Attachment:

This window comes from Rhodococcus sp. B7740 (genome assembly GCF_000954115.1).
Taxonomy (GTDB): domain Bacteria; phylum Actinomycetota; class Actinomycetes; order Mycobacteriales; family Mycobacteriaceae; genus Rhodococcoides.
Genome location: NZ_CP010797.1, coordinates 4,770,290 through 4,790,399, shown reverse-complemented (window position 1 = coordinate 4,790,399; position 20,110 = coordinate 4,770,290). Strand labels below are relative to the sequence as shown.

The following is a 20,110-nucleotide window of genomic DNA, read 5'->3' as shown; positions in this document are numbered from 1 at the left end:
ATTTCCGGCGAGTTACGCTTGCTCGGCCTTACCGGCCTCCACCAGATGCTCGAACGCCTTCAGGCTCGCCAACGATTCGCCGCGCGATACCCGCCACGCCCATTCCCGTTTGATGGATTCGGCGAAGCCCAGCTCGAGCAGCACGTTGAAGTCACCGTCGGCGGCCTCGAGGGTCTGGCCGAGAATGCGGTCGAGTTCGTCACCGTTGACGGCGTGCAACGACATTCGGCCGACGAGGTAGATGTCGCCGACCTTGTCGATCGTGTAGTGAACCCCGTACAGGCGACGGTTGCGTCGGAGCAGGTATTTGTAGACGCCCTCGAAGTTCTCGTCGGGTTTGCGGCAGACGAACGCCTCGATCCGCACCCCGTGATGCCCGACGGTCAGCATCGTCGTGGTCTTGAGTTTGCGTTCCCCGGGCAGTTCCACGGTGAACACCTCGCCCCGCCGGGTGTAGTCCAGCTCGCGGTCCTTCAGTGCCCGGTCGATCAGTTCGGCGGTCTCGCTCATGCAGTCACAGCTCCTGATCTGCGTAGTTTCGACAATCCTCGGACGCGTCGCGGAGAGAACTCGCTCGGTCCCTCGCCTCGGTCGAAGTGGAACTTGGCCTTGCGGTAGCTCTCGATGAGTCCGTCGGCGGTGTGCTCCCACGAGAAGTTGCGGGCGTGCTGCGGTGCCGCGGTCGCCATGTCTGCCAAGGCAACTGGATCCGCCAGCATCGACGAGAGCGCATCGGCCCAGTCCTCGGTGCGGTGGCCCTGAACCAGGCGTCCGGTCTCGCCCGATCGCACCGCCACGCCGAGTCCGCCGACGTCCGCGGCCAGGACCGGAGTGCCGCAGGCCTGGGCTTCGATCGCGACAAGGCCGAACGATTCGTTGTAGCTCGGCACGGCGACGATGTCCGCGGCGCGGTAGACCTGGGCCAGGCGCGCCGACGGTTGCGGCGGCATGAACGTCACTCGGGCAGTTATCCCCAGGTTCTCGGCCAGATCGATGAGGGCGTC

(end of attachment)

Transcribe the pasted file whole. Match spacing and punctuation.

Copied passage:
This window comes from Rhodococcus sp. B7740 (genome assembly GCF_000954115.1).
Taxonomy (GTDB): domain Bacteria; phylum Actinomycetota; class Actinomycetes; order Mycobacteriales; family Mycobacteriaceae; genus Rhodococcoides.
Genome location: NZ_CP010797.1, coordinates 4,770,290 through 4,790,399, shown reverse-complemented (window position 1 = coordinate 4,790,399; position 20,110 = coordinate 4,770,290). Strand labels below are relative to the sequence as shown.

The following is a 20,110-nucleotide window of genomic DNA, read 5'->3' as shown; positions in this document are numbered from 1 at the left end:
ATTTCCGGCGAGTTACGCTTGCTCGGCCTTACCGGCCTCCACCAGATGCTCGAACGCCTTCAGGCTCGCCAACGATTCGCCGCGCGATACCCGCCACGCCCATTCCCGTTTGATGGATTCGGCGAAGCCCAGCTCGAGCAGCACGTTGAAGTCACCGTCGGCGGCCTCGAGGGTCTGGCCGAGAATGCGGTCGAGTTCGTCACCGTTGACGGCGTGCAACGACATTCGGCCGACGAGGTAGATGTCGCCGACCTTGTCGATCGTGTAGTGAACCCCGTACAGGCGACGGTTGCGTCGGAGCAGGTATTTGTAGACGCCCTCGAAGTTCTCGTCGGGTTTGCGGCAGACGAACGCCTCGATCCGCACCCCGTGATGCCCGACGGTCAGCATCGTCGTGGTCTTGAGTTTGCGTTCCCCGGGCAGTTCCACGGTGAACACCTCGCCCCGCCGGGTGTAGTCCAGCTCGCGGTCCTTCAGTGCCCGGTCGATCAGTTCGGCGGTCTCGCTCATGCAGTCACAGCTCCTGATCTGCGTAGTTTCGACAATCCTCGGACGCGTCGCGGAGAGAACTCGCTCGGTCCCTCGCCTCGGTCGAAGTGGAACTTGGCCTTGCGGTAGCTCTCGATGAGTCCGTCGGCGGTGTGCTCCCACGAGAAGTTGCGGGCGTGCTGCGGTGCCGCGGTCGCCATGTCTGCCAAGGCAACTGGATCCGCCAGCATCGACGAGAGCGCATCGGCCCAGTCCTCGGTGCGGTGGCCCTGAACCAGGCGTCCGGTCTCGCCCGATCGCACCGCCACGCCGAGTCCGCCGACGTCCGCGGCCAGGACCGGAGTGCCGCAGGCCTGGGCTTCGATCGCGACAAGGCCGAACGATTCGTTGTAGCTCGGCACGGCGACGATGTCCGCGGCGCGGTAGACCTGGGCCAGGCGCGCCGACGGTTGCGGCGGCATGAACGTCACTCGGGCAGTTATCCCCAGGTTCTCGGCCAGATCGATGAGGGCGTC